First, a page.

BACKGROUND: Pulse pressure (PP) is related to cardiac function, arterial stiffness, fluid status, and vascular events. This study aimed to explore the prognostic role of PP upon admission in patients with acute ischemic stroke (AIS) based on a nation-wide stroke registry.
METHODS AND RESULTS: We evaluated the association between PP upon admission and outcomes 3 months after a stroke in patients who had an AIS registered in the Taiwan Stroke Registry, including 56 academic and community hospitals between 2006 and 2013. Three months after the stroke, unfavorable outcomes were defined using a modified Rankin scale of 3 to 6. Of 33 530 patients (female, 40.6%; mean age, 68.8±13.3 years) who had an AIS, PP upon admission had a reverse J-curve association with an unfavorable outcome. After adjusting for clinical variables, including AIS subtypes, initial National Institutes of Health Stroke Scale, and systolic and diastolic blood pressure upon admission, a PP of <50 mm Hg was associated with unfavorable outcomes (P<0.0001). Compared with patients with a PP of 50 to 69 mm Hg, the odds ratios for unfavorable outcomes were 1.24 (95% CI, 1.14-1.36) with a PP of 30 to 49 mm Hg and 1.85 (95% CI, 1.50-2.28) with a PP of <30 mm Hg. Moreover, the prognostic impact of PP upon admission was similar across all AIS subtypes.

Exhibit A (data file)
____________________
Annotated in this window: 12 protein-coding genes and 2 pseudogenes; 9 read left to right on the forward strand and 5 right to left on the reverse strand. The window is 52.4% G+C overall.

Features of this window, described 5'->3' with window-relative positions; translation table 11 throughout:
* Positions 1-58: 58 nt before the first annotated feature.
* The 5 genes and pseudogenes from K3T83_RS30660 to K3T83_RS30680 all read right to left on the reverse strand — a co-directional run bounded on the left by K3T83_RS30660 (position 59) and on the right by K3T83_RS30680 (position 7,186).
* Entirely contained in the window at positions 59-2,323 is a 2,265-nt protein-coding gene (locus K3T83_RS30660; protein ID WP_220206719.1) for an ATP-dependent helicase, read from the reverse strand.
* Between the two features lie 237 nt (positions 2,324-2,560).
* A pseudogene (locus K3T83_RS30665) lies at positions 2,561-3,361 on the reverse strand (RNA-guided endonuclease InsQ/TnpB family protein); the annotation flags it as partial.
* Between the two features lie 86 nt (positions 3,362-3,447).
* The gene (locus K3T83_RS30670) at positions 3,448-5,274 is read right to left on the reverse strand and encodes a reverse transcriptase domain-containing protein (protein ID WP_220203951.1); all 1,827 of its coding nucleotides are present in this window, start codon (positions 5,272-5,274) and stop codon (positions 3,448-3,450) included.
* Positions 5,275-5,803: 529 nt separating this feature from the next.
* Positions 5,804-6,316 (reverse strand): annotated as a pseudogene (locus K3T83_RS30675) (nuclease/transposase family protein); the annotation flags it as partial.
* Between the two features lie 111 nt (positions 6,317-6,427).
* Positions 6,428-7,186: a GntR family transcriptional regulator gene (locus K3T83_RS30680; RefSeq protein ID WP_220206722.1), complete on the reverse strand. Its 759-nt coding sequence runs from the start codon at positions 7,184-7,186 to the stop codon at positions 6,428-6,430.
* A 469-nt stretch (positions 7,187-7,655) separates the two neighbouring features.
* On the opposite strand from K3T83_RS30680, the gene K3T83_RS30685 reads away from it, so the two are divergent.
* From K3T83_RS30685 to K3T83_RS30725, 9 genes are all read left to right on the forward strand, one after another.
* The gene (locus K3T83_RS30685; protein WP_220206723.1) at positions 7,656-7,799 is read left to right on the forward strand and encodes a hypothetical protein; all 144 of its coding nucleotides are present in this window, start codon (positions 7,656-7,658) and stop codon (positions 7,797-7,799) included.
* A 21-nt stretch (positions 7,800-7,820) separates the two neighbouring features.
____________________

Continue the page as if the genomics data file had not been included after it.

CONCLUSIONS: Low PP upon admission was associated with unfavorable patient outcomes in AIS.
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